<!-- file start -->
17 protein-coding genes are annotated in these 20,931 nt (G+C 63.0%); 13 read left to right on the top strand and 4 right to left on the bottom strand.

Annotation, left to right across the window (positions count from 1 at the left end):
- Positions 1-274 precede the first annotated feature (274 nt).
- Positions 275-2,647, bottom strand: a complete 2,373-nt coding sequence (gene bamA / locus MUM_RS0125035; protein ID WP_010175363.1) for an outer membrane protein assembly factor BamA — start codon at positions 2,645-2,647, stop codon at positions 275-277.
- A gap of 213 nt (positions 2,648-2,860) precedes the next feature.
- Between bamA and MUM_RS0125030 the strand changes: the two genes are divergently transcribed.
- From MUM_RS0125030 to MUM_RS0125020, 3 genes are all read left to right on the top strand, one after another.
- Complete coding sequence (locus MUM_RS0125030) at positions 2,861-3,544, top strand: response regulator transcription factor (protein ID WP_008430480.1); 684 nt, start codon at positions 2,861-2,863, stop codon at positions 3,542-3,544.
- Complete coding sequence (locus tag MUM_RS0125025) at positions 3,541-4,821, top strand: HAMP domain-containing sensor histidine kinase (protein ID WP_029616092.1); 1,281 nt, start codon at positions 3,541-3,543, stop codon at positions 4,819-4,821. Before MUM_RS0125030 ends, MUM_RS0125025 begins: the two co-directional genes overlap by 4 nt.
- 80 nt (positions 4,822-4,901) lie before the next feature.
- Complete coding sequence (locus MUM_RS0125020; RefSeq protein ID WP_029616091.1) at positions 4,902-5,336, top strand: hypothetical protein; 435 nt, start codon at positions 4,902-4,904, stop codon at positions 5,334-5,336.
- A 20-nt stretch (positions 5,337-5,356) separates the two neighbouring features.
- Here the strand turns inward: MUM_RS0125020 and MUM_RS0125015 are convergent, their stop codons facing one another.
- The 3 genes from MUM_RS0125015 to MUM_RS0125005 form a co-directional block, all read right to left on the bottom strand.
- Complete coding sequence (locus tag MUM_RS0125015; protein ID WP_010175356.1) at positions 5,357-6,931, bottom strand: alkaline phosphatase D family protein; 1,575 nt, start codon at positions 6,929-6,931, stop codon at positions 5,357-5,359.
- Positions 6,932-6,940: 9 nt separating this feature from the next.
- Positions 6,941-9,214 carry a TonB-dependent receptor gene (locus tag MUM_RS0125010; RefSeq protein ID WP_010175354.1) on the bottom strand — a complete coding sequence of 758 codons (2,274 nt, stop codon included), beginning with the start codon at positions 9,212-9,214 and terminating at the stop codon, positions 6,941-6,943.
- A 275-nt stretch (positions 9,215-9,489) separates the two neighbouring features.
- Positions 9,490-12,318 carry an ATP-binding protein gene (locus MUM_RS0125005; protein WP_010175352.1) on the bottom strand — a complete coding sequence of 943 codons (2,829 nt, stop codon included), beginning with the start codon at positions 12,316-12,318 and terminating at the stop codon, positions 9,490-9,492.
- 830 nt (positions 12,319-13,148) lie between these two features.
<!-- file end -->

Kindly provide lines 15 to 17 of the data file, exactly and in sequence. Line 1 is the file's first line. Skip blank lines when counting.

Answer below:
- Complete coding sequence (locus tag MUM_RS0125015; protein ID WP_010175356.1) at positions 5,357-6,931, bottom strand: alkaline phosphatase D family protein; 1,575 nt, start codon at positions 6,929-6,931, stop codon at positions 5,357-5,359.
- Positions 6,932-6,940: 9 nt separating this feature from the next.
- Positions 6,941-9,214 carry a TonB-dependent receptor gene (locus tag MUM_RS0125010; RefSeq protein ID WP_010175354.1) on the bottom strand — a complete coding sequence of 758 codons (2,274 nt, stop codon included), beginning with the start codon at positions 9,212-9,214 and terminating at the stop codon, positions 6,941-6,943.